Dating the books of the bible dictionary de termeni istorice online dating
The translation began during this time, the details are not completely clear.
Many scholars feel the Pentateuch; the Laws of Moses, were translated about 250 B.
Greeks could now read and comment on the Hebrew Scriptures without having to learn Hebrew. By this time, the Greek language well established in the Mediterranean world, allowed Christianity began to spread in the Roman world, the Jewish Bible, the Old Testament, for the Greek-speaking world was the Septuagint.
The basis of Christianity is Jesus, who is the Messiah of the Old Testament.
Today, many critics of the Bible attack the Bible by pointing out the differences between the Catholic and Protestant Bibles, specifically the books in the Old Testament. There are several strong arguments, which clearly show the Old Testament Canon was closed before the New Testament period, as dealt with previously. Jewish tradition also taught in the Babylonian Talmud, the books in the Hebrew Canon are the identical 39 books, which are in both the Protestant and Catholic Bibles, to the exclusion of the Apocrypha. The debate regarding the canon stems back to the early church and the Greek translation of the Old Testament known as the Septuagint.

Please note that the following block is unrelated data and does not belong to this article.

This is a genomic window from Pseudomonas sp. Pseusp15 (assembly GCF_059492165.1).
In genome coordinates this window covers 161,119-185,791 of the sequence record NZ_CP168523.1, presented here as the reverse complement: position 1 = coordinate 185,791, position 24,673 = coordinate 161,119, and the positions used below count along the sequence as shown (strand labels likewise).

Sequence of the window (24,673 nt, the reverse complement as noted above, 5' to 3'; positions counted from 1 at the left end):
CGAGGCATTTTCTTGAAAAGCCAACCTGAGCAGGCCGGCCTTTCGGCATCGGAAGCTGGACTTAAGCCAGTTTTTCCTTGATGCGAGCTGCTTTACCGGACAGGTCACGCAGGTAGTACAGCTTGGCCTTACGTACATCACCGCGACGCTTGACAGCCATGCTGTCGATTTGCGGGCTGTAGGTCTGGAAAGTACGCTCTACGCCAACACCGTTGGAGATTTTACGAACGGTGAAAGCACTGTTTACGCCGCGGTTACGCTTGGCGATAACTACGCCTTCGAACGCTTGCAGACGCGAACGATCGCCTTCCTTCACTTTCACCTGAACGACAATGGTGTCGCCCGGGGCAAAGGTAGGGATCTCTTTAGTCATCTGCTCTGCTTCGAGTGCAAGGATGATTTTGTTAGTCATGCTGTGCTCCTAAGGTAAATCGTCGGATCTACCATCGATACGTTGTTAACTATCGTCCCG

The term generally refers to religious writings found in the Septuagint and Latin Vulgate, but not in the Hebrew Bible.
The names for these writings can differ between Protestants and Catholics.
The Catholics consider these writings as canonical, while Protestants do not, and Orthodox churches consider some as canon to a lesser extent then Catholics.
Hence, the name Septuagint, means Seventy from the Latin septuaginta, 70, seventy-two translators translating the scriptures in seventy-two days.
This account in the letter is not completely accepted by many because of circumstances surrounding the Greek translation of the Hebrew Scriptures.
These books number 34 of the 39 books in the Hebrew canon, as numbered in the Protestant Old Testament. The rise of Christianity and their use of Jewish writings, including the Apocrypha alarmed the rabbis; they then held discussions regarding the Hebrew canon. These included Ezekiel, Proverbs, Esther, Ecclesiastes and the Song of Songs.